But nothing is as bad as the engulfing, dishwasher humidity that steams out from the washing station—I really do feel bad for the guy in there washing our cups, I’ve had a conversation with him and he really needs a fan (both kinds).

To sum it up, “new lunch” is just not great overall–even the new napkin dispenser bothers me.  Lunch should be relaxing and pleasant, so can we at least have our plastic utensils back? •

MKA’s Actresses Become All the King’s Women

Saturday, January 26th, 2013

by Sarah Finn


It’s that time of year again, folks. Touchdown season. Changing leaves. Sweater weather. Apple-picking. And most importantly, MKA’s Fall Play. For any of you music lovers, rock-n-roll fanatics, or poodle-skirt, saddle-shoe-wearing 50’s souls, this year’s Fall Play, “All the King’s Women,” should not be missed! Written by Jersey native and multiple award winner Luigi Jannuzzi, “All the King’s Women” is made up of five one-acts and three monologues that span Elvis’ legacy, from the late 1940’s up to the present. Throughout the course of the play, the audience hears stories from a saleswoman who met Elvis when he was eleven years old, secretaries who work for President Nixon, art promoters who work for Andy Warhol, a modern couple that works in Graceland, and many more. “All the King’s Women” is chock full of hilarious anecdotes, various Southern and Northern dialects, 50’s, 60’s, and 70’s fashion and hair, and of course, a soulful, hip-shaking soundtrack.

This year’s Fall Play is directed by the talented visionary JC Svec, and stars a diverse ensemble cast.  Starring freshmen Emma Asher, Audrey Lane and Peter Colbert; sophomores Krissy Bylancik, Heather Milke, and Sam Cleverley; juniors Emma Hart and Madeleine Colbert; and senior Sarah Finn, All the King’s Women is sure to please. In the words of freshman Emma Asher, who is brand new to the Deetjen stage, “I am super excited and honored to be a part of it all!”

The cast has been and will be working tirelessly until opening night, in the hopes of putting together a marvelously entertaining set of performances. As per usual, the show will be performed six times in the Deetjen black box theater in early November: Thursdays, November 1st and 8th at 7 p.m., and Fridays and Saturdays November 2nd, 3rd, 9th and 10th at 8 p.m. Look out for the booth in the cafeteria in late October and early November, where students and faculty can reserve tickets.  Come support your fellow classmates and students, and enjoy what is sure to be a wonderfully fun and electrifying show! •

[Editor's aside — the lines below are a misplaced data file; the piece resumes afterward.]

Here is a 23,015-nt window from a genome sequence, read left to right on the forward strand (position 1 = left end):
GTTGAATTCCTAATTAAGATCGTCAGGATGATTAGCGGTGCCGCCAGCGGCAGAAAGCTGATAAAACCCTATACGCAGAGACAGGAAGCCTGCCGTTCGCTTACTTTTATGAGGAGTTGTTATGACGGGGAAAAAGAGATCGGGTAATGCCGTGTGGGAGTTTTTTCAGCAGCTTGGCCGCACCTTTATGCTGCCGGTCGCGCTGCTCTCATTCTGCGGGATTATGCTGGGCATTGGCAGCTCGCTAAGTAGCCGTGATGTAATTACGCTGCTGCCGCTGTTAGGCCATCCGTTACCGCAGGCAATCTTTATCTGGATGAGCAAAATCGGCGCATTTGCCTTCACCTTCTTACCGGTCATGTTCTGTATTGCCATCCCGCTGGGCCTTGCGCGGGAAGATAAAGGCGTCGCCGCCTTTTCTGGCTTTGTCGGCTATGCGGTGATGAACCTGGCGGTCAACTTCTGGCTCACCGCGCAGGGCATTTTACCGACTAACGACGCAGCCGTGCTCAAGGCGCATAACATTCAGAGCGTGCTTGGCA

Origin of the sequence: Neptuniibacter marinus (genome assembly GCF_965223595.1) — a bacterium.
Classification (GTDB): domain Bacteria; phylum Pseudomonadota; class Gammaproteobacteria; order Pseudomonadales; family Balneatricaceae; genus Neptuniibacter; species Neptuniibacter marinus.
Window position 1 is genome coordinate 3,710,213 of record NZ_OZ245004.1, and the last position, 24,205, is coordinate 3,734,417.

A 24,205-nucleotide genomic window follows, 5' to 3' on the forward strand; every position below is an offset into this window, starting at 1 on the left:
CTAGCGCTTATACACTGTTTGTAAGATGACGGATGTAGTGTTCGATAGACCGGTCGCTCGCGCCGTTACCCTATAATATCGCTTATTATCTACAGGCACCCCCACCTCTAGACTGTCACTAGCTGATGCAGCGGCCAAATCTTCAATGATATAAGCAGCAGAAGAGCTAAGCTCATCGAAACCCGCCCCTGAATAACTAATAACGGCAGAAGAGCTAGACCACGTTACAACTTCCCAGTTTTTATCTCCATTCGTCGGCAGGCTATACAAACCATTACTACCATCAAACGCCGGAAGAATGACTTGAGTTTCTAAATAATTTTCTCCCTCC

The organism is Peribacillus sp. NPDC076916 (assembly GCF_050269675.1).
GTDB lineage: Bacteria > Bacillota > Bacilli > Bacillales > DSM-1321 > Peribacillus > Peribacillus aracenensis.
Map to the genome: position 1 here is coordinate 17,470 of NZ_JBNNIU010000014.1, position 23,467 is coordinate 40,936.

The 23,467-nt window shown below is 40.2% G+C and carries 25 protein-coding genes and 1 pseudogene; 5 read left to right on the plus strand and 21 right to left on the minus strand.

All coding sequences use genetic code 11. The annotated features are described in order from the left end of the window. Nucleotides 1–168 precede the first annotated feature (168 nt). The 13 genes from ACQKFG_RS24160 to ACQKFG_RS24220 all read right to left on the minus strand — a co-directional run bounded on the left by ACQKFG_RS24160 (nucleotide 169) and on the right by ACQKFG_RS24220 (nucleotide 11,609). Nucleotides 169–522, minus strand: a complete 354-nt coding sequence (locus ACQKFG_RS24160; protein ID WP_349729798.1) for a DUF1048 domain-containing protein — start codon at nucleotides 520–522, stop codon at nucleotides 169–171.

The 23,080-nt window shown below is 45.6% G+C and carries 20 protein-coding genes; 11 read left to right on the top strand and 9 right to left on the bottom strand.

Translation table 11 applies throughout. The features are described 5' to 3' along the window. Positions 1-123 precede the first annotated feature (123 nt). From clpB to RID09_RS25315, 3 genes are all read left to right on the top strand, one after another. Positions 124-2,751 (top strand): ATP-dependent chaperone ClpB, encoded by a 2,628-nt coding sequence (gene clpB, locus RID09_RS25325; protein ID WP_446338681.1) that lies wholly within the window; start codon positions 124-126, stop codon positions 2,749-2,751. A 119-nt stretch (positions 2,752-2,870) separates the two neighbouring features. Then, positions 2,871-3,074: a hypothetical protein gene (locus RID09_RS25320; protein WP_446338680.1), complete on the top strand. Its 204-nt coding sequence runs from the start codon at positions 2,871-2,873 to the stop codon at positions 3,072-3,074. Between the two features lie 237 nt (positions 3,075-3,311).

What Can We Learn From MKA Students’ Recent Sexist Blunders?

Saturday, January 26th, 2013

by Sarah Finn

In a special meeting held for seniors in mid-September, a gender issue was raised that left many girls and guys uncomfortable. In this meeting, students were informed that a Facebook group had been established last year by current senior boys, in which current senior girls were ranked based on attractiveness. After sharing this information, Mrs. Branigan stated her disappointment and her decision to not research any further into the group’s creators, as so many people were involved. For most seniors, the meeting was not the end of the discussion.

That night, I had a conversation about the rankings group with two friends, one male and one female. (The male friend was a member of the Facebook rankings group, though he never posted in it.) Our conversation began with my female friend and me discussing our initial shock about the existence of such a groupand our mutual fear that the list would be published and seen by girls. However, the discussion gradually became more personal, as we recognized that the list reminded us of something deeper.

My female friend and I started talking about the sexual harassment to which we had both become accustomed outside of school. We talked about things we had never shared before because we never really thought they were worth talking about, such as being honked at by strange men every time we go out for runs and getting heckled and hollered at by older men in public. We admitted that we both felt like targets every time we stepped outside.

After our conversation, my female friend and I realized that the Facebook rankings group brought the outside world in. Being ranked by men and feeling constantly subordinate and vulnerable were not new for us, nor were they new for most girls our age. We feel this sexism when men turn their heads around to watch us walk down a street. We feel it when men look at our bodies instead of our faces. I felt it when I was eleven  (cont’d on p. 3)      years old and a strange man groped me at a Yankees game. But this was the first time we felt this way at MKA, a place where we felt sheltered from that kind of treatment. A place where it was okay for us to have our guards down, because we trusted that we were being respected.

While the Facebook group did not physically or even verbally harass senior girls, we were being objectified and disrespected, and instead of by strangers, it was by our friends and classmates.